Wednesday, July 06, 2011

Law and Philosophy
note-taking (posted elsewhere): two comments at Balkinization, repeating a comment at NewApps
There's a difference between intellectualism and street smarts but there's also an intellectualism that engages experience, and the skill of reading situations on the fly. The humanist academy has insulated itself over the last decades, in the name of objectivity, reason, and science (often as pseudo-science) in what seems like a continuation of the "Two Cultures" debate. The model of intellectualism not founded rightly or wrongly in natural science is founded on the model of philosophy and academics as philosophers. This ties indirectly to the European model of inquisitorial justice and not the Anglo-American model of adversarialism, which is chaotic by comparison, but more founded in the vulgar practice of democratic debate. I think I'm reading a defense of that here now.

It's always amused me that Brian Leiter held the "Joseph D. Jamail Centennial Chair in Law", at UT Austin. Here's a clip of Joe Jamail in action.
I want to continue a bit because the subject has begun to come up in academia. Professional philosophers are beginning consider something they call Embodied Cognition. It's a problem that they're fundamentally opposed to the practices they're trying to understand. It would be a mistake for law professors to insulate themselves in this way.

The following is something I posted on a philosophy page where embodied cognition is a popular subject. The link to SSRN is courtesy of a commenter here:

"Embodied knowledge also includes the interpretation of embodied knowledge: the skills both of the craftsman and the critic. Expertise by way of embodiment is called connoisseurship. The contemporary model of naturalist epistemology dismisses it out of hand, as philosophy has always opposed rhetoric, while indulging it as we all must.

Trial lawyers are connoisseurs, as legal performers and critics. Lawrence Solan, "Lawyers as Insincere (But Truthful) Actors" SSRN. Solan underestimates the role of insincerity in daily life and of the common requirement to recognize it, partly I think because as a liberal, he wants to see himself as sincere. But we live our lives following performances as texts and subtexts. The ability to read subtext is one aspect of the ability to read embodiment. The only way to escape liberalism is to acknowledge embodiment not as worthwhile subject but as method and to trust no one, not even yourself."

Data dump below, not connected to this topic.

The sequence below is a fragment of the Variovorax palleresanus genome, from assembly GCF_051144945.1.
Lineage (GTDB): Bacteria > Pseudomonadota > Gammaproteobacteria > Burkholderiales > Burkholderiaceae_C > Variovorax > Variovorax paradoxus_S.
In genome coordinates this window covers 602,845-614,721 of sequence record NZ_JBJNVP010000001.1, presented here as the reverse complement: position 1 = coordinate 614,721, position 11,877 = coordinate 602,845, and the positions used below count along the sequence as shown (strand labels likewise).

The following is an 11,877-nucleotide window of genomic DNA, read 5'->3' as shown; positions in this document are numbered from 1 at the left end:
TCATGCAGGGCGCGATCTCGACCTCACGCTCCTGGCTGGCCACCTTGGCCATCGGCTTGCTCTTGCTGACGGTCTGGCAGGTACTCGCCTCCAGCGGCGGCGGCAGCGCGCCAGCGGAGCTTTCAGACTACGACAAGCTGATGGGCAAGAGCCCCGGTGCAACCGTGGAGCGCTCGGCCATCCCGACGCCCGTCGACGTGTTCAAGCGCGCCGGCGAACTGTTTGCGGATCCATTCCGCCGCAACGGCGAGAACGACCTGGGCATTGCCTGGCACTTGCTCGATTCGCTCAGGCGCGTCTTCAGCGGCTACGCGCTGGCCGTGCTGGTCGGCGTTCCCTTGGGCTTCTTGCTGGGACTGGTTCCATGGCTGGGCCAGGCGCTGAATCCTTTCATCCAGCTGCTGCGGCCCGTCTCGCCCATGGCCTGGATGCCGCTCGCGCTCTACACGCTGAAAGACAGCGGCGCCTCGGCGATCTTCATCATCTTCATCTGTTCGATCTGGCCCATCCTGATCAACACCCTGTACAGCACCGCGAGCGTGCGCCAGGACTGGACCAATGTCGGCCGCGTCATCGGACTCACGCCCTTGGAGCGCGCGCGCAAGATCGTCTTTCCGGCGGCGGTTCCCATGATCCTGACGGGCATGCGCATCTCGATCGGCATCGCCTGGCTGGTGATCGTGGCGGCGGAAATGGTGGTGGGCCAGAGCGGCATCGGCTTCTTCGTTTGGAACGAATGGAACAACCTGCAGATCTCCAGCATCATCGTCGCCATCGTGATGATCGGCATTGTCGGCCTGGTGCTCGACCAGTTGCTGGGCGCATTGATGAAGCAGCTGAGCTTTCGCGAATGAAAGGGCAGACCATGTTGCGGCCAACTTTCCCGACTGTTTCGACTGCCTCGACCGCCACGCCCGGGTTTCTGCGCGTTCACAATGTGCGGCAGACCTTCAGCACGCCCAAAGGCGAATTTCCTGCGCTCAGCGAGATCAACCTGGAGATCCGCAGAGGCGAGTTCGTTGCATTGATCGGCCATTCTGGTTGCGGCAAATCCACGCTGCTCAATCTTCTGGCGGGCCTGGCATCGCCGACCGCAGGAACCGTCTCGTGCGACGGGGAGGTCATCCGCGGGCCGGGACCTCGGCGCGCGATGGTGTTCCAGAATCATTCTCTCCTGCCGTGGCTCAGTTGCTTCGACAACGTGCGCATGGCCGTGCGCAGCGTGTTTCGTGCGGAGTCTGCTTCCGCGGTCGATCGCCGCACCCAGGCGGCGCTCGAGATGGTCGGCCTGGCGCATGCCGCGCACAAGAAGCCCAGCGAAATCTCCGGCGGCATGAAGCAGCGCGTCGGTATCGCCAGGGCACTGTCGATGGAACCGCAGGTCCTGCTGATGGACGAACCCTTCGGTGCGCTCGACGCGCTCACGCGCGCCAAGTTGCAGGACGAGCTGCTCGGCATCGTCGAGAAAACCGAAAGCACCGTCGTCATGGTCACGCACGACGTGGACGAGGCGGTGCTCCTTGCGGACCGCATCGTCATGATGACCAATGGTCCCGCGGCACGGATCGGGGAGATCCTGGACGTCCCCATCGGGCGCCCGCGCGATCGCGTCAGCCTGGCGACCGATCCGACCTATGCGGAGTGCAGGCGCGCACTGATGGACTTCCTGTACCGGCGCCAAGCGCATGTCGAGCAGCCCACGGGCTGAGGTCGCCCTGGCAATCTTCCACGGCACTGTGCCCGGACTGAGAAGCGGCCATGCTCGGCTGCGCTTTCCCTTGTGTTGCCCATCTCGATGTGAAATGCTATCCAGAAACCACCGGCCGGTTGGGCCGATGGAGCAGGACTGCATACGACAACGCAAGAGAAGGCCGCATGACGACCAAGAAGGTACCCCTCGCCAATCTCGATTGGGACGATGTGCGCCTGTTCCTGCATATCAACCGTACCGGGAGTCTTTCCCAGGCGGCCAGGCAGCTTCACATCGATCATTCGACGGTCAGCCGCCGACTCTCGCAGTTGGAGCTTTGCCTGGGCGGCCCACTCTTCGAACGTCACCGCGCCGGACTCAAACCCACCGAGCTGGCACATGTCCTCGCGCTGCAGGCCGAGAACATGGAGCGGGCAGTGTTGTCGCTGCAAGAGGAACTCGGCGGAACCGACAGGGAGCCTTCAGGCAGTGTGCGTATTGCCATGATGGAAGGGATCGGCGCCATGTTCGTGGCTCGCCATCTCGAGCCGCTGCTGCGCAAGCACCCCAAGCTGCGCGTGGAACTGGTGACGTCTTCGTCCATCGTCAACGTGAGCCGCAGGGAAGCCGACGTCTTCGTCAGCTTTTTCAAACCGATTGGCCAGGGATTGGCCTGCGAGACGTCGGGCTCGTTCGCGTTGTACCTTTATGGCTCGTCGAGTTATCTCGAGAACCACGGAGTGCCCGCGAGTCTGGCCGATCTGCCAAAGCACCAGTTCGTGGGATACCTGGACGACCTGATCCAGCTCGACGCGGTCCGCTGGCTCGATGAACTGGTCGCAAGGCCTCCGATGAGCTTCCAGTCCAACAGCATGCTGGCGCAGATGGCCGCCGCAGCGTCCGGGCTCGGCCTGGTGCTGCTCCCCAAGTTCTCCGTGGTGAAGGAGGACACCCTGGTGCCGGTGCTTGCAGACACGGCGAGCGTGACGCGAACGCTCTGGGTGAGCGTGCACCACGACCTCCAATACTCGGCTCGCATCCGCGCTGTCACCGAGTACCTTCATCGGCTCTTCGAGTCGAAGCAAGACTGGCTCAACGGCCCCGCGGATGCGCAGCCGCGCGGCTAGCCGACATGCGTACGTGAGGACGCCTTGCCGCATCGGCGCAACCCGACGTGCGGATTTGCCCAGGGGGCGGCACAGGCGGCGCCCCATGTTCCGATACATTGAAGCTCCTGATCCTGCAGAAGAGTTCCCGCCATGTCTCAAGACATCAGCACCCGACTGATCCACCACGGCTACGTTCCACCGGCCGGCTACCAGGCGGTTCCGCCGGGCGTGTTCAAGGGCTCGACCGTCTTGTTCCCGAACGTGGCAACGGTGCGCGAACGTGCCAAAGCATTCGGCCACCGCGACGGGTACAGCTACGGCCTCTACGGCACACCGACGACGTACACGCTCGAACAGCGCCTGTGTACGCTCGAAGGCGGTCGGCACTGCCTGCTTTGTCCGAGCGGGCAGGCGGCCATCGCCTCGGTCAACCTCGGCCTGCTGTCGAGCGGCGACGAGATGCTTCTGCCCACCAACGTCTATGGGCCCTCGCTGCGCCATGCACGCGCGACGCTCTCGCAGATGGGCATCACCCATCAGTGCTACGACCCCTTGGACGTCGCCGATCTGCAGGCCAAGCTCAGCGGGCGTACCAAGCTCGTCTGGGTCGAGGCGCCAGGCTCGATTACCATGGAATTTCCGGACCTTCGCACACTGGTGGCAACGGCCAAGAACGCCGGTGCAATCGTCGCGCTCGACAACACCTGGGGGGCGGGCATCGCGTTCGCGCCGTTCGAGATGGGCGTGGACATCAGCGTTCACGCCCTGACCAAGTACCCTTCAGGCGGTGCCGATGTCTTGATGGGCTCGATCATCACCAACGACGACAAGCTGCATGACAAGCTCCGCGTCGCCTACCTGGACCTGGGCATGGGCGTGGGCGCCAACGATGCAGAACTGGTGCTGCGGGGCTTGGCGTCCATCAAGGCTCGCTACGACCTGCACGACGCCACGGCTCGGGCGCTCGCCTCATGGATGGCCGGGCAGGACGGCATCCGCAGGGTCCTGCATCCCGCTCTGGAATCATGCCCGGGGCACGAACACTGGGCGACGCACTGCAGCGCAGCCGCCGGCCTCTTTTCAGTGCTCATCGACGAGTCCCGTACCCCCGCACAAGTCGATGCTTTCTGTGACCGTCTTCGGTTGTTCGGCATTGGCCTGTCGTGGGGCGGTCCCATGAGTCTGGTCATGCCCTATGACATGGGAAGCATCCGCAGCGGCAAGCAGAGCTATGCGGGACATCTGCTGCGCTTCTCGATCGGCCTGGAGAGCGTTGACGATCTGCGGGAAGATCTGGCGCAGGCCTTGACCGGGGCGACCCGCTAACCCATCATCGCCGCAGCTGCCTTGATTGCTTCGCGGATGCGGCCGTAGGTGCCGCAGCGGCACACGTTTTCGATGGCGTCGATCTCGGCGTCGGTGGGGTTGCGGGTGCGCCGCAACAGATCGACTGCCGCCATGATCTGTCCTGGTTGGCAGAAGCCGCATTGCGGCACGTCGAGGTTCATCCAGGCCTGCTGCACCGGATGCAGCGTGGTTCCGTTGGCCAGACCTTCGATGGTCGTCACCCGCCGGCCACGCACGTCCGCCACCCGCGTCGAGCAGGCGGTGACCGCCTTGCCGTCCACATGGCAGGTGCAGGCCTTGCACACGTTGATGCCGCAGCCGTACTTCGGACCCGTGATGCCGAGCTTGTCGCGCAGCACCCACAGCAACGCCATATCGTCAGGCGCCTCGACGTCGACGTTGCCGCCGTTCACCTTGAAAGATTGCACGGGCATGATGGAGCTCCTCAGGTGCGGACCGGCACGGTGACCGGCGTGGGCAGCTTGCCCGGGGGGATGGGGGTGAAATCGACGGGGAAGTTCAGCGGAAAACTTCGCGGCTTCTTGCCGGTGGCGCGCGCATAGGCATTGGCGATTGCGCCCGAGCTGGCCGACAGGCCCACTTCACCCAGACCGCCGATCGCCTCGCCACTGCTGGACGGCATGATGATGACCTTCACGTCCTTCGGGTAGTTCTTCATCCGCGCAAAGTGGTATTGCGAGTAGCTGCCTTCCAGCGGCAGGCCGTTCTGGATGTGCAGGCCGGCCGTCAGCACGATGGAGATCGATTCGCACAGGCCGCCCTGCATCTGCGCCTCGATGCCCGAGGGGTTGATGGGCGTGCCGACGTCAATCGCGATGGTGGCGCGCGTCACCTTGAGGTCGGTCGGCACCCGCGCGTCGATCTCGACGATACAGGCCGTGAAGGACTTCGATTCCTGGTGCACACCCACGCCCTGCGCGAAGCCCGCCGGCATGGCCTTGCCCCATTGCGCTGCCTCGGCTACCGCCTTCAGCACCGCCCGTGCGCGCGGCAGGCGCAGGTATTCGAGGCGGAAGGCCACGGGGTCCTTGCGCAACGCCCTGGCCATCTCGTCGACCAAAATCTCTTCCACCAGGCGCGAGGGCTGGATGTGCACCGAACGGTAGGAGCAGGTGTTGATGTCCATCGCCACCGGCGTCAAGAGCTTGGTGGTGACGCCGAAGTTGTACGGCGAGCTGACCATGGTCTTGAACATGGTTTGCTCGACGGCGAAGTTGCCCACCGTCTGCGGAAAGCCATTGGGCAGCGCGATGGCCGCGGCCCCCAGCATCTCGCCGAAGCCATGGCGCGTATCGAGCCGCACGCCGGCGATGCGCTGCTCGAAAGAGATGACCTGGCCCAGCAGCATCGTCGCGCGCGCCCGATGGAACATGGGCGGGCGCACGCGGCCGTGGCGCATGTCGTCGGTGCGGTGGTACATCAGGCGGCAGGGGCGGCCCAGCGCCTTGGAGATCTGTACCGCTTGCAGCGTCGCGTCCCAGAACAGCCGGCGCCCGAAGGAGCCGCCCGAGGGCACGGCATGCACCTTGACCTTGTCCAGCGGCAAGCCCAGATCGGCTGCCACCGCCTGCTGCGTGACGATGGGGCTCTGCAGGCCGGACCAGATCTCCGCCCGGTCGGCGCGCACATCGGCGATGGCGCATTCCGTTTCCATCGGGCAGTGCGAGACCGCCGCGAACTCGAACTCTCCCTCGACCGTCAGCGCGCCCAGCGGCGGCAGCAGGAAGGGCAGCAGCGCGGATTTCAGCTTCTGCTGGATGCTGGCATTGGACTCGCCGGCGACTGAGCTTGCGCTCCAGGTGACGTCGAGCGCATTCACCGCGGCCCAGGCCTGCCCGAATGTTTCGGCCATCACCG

Lawyering is an art, and in our system it's vulgar. Academia is caught up now in a cooperative, collaborative model of study, of "research", that then sends out opinions written in the form of judicial decisions. Moral Hazard seems to apply to everyone but economists, and "liberal" politicians foist illiberal policies on the electorate with no change to the self-designated labels. Sandy Levinson has already gone over the Yalies in the White House legal staff.

"Could you elaborate on how a Ph.D would mitigate the problem of results-oriented scholarship?"
Again, mls, [Michael Stern-Point of Order] your arguments here have been more founded in rhetoric than anyone's.

"Like Professor Tushnet, I don’t claim that the mere fact that no one has raised the argument before means it is meritless. But it is pretty evident that any merit it may have is, shall we say, coincidental."

That's not criticism of an argument it's criticism of an attitude. I don't care that you did it, it's a lawyers' trick and tricks are legit: you fight with what you have. But if your moralism is rendered false by your technique, it's the moralism that's the problem.
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